© Copyright 2006 Rogers Publishing Ltd. The following article first appeared in the January 2006 edition of BENEFITS CANADA magazine.
Editorial: Take a number
Lessons learned during an afternoon at the passport office.
By Don Bisch

D84. That’s what it read on the slip of paper I had clenched in my fist as I took a seat in the crowded passport office back in October. According to the screen mounted on the wall above the row of customer service counters, they were “now serving D57.” I was going to be waiting for a while.

Having decided months earlier to spend the last week of November on a beach in the Caribbean, I realized just weeks before the trip that my passport was long expired. Panic—and then dread—set in as I looked at the calendar and contemplated the trials that lay before me: picking up the application forms, posing for an unflattering photo, cobbling together the supporting documents to prove my identity, and lining up references and a guarantor.

After managing to jump through these administrative hoops in about a week, I headed to the passport office. Ten minutes later, number D84 in hand, I sat waiting to see a service agent who I hoped wouldn’t inform me that I’d used the wrong forms and needed to start over.(These are the kinds of fears that race through your mind as you kill time in a sterile government office.)

If simply applying for a passport is this harrowing, I thought, glancing up at the screen(they were now serving D65), imagine the logistics involved in administering pensions and benefits across borders. Not only is there a wide assortment of regulatory and legislative regimes to contend with, there are also the challenges of communicating with employees in different languages and cultures, dealing with differing expectations about compensation and plan design, and ensuring consistent standards and governance practices on a global basis. Just the thought of it was mind boggling.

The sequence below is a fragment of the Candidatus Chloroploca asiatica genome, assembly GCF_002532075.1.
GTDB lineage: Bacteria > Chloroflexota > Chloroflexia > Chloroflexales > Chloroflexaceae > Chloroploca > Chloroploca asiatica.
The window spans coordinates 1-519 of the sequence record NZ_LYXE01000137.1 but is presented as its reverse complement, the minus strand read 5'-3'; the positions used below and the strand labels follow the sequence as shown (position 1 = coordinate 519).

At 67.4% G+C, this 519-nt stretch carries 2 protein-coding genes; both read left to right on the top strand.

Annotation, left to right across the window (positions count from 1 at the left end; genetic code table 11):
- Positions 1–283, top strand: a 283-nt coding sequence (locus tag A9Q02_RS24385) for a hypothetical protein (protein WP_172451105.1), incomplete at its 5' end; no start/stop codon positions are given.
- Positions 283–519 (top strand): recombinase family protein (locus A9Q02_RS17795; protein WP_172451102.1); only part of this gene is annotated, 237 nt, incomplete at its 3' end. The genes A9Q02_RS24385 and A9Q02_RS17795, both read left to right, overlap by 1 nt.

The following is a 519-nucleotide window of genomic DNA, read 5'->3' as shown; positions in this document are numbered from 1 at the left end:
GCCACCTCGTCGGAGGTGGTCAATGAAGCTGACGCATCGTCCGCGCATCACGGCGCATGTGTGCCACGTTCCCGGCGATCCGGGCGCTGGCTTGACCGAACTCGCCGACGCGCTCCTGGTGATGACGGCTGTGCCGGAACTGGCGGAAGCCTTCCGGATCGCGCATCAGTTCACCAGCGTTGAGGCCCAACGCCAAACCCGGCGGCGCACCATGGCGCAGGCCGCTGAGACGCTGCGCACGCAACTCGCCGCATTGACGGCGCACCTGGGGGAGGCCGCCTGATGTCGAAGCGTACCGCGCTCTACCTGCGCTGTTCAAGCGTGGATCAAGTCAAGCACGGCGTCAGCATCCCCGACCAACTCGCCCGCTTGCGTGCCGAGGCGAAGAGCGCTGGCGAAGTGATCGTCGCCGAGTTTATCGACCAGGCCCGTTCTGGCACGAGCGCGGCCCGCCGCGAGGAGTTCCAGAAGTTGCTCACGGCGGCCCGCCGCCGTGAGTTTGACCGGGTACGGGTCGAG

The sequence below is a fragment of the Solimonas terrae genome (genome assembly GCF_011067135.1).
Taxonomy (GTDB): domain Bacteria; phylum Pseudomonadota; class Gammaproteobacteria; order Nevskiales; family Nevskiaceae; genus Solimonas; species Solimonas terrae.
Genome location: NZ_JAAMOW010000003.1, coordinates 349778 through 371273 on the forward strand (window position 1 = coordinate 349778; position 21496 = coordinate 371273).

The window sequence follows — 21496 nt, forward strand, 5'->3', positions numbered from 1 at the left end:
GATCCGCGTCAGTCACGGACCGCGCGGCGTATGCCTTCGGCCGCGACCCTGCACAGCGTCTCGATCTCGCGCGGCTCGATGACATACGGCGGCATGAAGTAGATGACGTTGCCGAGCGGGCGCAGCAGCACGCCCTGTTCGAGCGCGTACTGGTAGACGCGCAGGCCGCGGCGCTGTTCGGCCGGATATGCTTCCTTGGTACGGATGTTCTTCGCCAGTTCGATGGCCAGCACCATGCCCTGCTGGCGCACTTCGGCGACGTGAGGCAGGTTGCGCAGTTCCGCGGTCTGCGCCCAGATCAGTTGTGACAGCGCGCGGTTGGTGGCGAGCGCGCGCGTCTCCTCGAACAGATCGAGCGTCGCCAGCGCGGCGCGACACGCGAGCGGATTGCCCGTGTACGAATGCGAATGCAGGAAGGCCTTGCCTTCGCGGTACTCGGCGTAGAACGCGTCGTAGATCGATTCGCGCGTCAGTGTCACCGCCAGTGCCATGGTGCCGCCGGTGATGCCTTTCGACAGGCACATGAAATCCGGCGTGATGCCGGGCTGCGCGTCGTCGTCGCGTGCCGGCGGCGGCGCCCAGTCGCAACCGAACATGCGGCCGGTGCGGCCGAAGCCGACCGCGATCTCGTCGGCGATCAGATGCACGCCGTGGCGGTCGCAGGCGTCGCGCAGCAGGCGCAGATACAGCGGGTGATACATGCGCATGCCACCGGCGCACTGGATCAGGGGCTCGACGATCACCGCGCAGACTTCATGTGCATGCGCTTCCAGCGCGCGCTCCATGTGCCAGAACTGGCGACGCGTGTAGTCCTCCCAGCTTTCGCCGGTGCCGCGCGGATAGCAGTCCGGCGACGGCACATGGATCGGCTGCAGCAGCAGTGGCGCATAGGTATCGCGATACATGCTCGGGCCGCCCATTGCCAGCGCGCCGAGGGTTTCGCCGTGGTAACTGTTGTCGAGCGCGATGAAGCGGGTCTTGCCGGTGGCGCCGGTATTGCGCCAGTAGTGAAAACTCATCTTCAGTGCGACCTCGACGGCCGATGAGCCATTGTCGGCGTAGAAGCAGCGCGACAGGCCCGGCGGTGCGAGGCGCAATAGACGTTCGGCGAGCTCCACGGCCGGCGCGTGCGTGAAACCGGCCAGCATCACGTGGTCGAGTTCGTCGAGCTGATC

Turns out that quite a few plan sponsors feel the same way. Last fall, we asked delegates of BENEFITS CANADA’s 2005 Cross Border Summit to identify the three greatest challenges they face as multinational plan sponsors. Some cited the costs and financial risks associated with administering pensions and benefits across borders, such as currency exchange fluctuations and premium increases for the U.S. Pension Benefit Guarantee Fund. New international accounting standards and requirements were also mentioned, as was ensuring a smooth transition of healthcare and pension benefits for mobile employees who work in multiple countries for short durations throughout their careers.

Fortunately, there are people who’ve spent more than just an afternoon in bureaucratic limbo pondering these topics. In this special Cross Border Issue of BENEFITS CANADA, we’re pleased to offer the viewpoints and insights of experts from both Canada and the U.S. as they tackle some of these and other crossborder obstacles, and pass on trends and best practices from around the globe.

As for my wait at the passport office, they finally did get to D84. And a week lying on the beach more than made up for the wait.

Don Bisch